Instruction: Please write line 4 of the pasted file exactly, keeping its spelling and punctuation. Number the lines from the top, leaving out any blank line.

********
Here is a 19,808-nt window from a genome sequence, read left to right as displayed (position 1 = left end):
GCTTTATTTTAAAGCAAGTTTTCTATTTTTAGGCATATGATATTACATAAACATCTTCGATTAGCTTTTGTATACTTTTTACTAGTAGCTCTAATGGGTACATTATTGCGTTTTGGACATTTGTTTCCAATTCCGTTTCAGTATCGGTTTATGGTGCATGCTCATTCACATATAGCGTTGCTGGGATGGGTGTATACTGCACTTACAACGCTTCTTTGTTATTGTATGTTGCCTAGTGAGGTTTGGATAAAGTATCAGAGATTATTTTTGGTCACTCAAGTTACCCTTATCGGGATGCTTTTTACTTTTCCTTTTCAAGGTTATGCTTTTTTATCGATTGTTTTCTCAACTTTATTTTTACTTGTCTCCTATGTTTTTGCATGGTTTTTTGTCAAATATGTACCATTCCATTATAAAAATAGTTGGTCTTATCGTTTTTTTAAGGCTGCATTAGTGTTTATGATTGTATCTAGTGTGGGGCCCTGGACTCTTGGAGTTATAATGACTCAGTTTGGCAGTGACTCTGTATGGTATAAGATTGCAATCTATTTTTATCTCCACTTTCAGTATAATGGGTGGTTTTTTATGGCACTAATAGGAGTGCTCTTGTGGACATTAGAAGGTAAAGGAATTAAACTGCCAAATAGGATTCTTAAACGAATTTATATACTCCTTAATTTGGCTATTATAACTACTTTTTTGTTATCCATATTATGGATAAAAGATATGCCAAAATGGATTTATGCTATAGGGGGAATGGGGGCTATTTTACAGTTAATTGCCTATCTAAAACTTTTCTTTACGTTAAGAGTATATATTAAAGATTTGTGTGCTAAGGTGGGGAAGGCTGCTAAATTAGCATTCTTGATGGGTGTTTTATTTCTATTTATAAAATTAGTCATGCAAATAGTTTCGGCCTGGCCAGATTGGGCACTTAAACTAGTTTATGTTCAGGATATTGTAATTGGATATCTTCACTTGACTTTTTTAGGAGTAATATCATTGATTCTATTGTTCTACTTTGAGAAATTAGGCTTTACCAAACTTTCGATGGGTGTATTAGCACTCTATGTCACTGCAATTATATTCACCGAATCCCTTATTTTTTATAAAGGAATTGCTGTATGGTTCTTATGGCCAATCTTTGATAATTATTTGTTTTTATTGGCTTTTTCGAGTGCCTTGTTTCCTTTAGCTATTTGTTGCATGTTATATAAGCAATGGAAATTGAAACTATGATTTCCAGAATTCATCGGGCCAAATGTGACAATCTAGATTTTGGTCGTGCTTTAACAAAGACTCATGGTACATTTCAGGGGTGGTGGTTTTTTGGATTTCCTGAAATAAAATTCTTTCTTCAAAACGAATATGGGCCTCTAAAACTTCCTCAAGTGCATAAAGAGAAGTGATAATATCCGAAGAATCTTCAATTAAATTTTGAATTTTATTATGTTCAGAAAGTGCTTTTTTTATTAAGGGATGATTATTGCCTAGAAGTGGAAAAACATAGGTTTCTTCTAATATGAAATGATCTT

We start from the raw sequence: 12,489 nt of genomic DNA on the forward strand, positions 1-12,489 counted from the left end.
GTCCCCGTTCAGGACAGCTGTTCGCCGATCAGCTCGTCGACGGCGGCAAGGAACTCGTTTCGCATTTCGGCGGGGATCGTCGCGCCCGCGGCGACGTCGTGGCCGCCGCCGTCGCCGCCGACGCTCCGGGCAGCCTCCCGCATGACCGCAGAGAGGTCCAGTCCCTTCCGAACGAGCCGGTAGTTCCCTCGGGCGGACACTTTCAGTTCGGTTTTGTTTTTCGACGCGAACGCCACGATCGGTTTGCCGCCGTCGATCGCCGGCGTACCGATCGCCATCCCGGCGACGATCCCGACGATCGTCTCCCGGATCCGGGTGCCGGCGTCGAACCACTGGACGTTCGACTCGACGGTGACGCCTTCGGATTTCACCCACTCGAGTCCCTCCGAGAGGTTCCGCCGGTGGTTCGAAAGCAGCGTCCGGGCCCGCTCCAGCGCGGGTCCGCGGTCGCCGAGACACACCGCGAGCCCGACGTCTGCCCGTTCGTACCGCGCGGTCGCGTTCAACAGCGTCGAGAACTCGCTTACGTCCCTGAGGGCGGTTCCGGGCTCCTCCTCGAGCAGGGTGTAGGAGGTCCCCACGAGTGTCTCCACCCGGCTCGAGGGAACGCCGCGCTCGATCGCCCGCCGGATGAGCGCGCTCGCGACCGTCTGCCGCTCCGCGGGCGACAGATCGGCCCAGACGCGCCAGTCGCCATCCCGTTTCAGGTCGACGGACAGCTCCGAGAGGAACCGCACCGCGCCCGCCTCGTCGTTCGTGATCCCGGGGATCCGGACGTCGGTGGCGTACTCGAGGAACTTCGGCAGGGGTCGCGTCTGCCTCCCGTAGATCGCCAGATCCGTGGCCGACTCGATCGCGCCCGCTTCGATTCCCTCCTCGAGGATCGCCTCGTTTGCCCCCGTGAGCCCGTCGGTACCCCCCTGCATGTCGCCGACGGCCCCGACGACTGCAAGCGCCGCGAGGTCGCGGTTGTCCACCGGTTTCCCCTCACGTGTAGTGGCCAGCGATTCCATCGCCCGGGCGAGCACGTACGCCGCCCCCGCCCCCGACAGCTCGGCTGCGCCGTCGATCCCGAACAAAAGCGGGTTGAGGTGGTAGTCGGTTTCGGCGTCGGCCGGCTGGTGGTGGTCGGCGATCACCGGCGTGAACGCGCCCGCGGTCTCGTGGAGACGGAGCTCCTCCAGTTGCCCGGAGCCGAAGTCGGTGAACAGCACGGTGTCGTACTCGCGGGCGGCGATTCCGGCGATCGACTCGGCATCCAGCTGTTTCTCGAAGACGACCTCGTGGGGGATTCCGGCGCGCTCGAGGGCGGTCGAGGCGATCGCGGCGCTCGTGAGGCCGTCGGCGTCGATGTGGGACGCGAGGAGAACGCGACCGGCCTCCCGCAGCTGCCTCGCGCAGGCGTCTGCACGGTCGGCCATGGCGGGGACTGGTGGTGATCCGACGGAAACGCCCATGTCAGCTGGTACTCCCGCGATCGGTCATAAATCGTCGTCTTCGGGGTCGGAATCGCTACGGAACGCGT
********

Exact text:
GTCCCCGTTCAGGACAGCTGTTCGCCGATCAGCTCGTCGACGGCGGCAAGGAACTCGTTTCGCATTTCGGCGGGGATCGTCGCGCCCGCGGCGACGTCGTGGCCGCCGCCGTCGCCGCCGACGCTCCGGGCAGCCTCCCGCATGACCGCAGAGAGGTCCAGTCCCTTCCGAACGAGCCGGTAGTTCCCTCGGGCGGACACTTTCAGTTCGGTTTTGTTTTTCGACGCGAACGCCACGATCGGTTTGCCGCCGTCGATCGCCGGCGTACCGATCGCCATCCCGGCGACGATCCCGACGATCGTCTCCCGGATCCGGGTGCCGGCGTCGAACCACTGGACGTTCGACTCGACGGTGACGCCTTCGGATTTCACCCACTCGAGTCCCTCCGAGAGGTTCCGCCGGTGGTTCGAAAGCAGCGTCCGGGCCCGCTCCAGCGCGGGTCCGCGGTCGCCGAGACACACCGCGAGCCCGACGTCTGCCCGTTCGTACCGCGCGGTCGCGTTCAACAGCGTCGAGAACTCGCTTACGTCCCTGAGGGCGGTTCCGGGCTCCTCCTCGAGCAGGGTGTAGGAGGTCCCCACGAGTGTCTCCACCCGGCTCGAGGGAACGCCGCGCTCGATCGCCCGCCGGATGAGCGCGCTCGCGACCGTCTGCCGCTCCGCGGGCGACAGATCGGCCCAGACGCGCCAGTCGCCATCCCGTTTCAGGTCGACGGACAGCTCCGAGAGGAACCGCACCGCGCCCGCCTCGTCGTTCGTGATCCCGGGGATCCGGACGTCGGTGGCGTACTCGAGGAACTTCGGCAGGGGTCGCGTCTGCCTCCCGTAGATCGCCAGATCCGTGGCCGACTCGATCGCGCCCGCTTCGATTCCCTCCTCGAGGATCGCCTCGTTTGCCCCCGTGAGCCCGTCGGTACCCCCCTGCATGTCGCCGACGGCCCCGACGACTGCAAGCGCCGCGAGGTCGCGGTTGTCCACCGGTTTCCCCTCACGTGTAGTGGCCAGCGATTCCATCGCCCGGGCGAGCACGTACGCCGCCCCCGCCCCCGACAGCTCGGCTGCGCCGTCGATCCCGAACAAAAGCGGGTTGAGGTGGTAGTCGGTTTCGGCGTCGGCCGGCTGGTGGTGGTCGGCGATCACCGGCGTGAACGCGCCCGCGGTCTCGTGGAGACGGAGCTCCTCCAGTTGCCCGGAGCCGAAGTCGGTGAACAGCACGGTGTCGTACTCGCGGGCGGCGATTCCGGCGATCGACTCGGCATCCAGCTGTTTCTCGAAGACGACCTCGTGGGGGATTCCGGCGCGCTCGAGGGCGGTCGAGGCGATCGCGGCGCTCGTGAGGCCGTCGGCGTCGATGTGGGACGCGAGGAGAACGCGACCGGCCTCCCGCAGCTGCCTCGCGCAGGCGTCTGCACGGTCGGCCATGGCGGGGACTGGTGGTGATCCGACGGAAACGCCCATGTCAGCTGGTACTCCCGCGATCGGTCATAAATCGTCGTCTTCGGGGTCGGAATCGCTACGGAACGCGT